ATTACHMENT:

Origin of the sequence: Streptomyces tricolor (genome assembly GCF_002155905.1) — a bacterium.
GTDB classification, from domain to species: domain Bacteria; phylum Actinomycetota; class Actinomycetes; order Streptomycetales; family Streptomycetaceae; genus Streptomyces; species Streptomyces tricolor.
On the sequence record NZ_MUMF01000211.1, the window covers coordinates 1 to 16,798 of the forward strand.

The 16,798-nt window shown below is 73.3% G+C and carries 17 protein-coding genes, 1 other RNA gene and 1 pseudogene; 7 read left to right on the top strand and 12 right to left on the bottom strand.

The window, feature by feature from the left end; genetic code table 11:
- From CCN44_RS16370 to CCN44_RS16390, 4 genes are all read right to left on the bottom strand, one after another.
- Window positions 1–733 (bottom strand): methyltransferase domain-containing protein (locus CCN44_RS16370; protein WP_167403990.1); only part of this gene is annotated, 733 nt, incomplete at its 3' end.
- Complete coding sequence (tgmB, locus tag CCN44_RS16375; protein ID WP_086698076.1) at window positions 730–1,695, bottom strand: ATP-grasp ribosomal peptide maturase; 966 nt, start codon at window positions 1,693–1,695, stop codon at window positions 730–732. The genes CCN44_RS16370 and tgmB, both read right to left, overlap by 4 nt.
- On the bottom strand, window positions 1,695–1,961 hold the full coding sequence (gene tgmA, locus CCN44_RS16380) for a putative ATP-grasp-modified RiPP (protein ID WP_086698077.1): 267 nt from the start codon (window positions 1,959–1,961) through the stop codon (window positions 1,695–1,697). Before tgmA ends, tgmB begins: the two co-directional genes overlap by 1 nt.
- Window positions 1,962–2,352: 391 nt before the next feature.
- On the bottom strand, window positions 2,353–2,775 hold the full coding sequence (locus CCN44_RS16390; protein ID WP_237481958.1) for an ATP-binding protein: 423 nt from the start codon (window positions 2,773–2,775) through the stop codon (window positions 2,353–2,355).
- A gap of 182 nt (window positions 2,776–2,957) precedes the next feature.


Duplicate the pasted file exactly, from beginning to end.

Origin of the sequence: Streptomyces tricolor (genome assembly GCF_002155905.1) — a bacterium.
GTDB classification, from domain to species: domain Bacteria; phylum Actinomycetota; class Actinomycetes; order Streptomycetales; family Streptomycetaceae; genus Streptomyces; species Streptomyces tricolor.
On the sequence record NZ_MUMF01000211.1, the window covers coordinates 1 to 16,798 of the forward strand.

The 16,798-nt window shown below is 73.3% G+C and carries 17 protein-coding genes, 1 other RNA gene and 1 pseudogene; 7 read left to right on the top strand and 12 right to left on the bottom strand.

The window, feature by feature from the left end; genetic code table 11:
- From CCN44_RS16370 to CCN44_RS16390, 4 genes are all read right to left on the bottom strand, one after another.
- Window positions 1–733 (bottom strand): methyltransferase domain-containing protein (locus CCN44_RS16370; protein WP_167403990.1); only part of this gene is annotated, 733 nt, incomplete at its 3' end.
- Complete coding sequence (tgmB, locus tag CCN44_RS16375; protein ID WP_086698076.1) at window positions 730–1,695, bottom strand: ATP-grasp ribosomal peptide maturase; 966 nt, start codon at window positions 1,693–1,695, stop codon at window positions 730–732. The genes CCN44_RS16370 and tgmB, both read right to left, overlap by 4 nt.
- On the bottom strand, window positions 1,695–1,961 hold the full coding sequence (gene tgmA, locus CCN44_RS16380) for a putative ATP-grasp-modified RiPP (protein ID WP_086698077.1): 267 nt from the start codon (window positions 1,959–1,961) through the stop codon (window positions 1,695–1,697). Before tgmA ends, tgmB begins: the two co-directional genes overlap by 1 nt.
- Window positions 1,962–2,352: 391 nt before the next feature.
- On the bottom strand, window positions 2,353–2,775 hold the full coding sequence (locus CCN44_RS16390; protein ID WP_237481958.1) for an ATP-binding protein: 423 nt from the start codon (window positions 2,773–2,775) through the stop codon (window positions 2,353–2,355).
- A gap of 182 nt (window positions 2,776–2,957) precedes the next feature.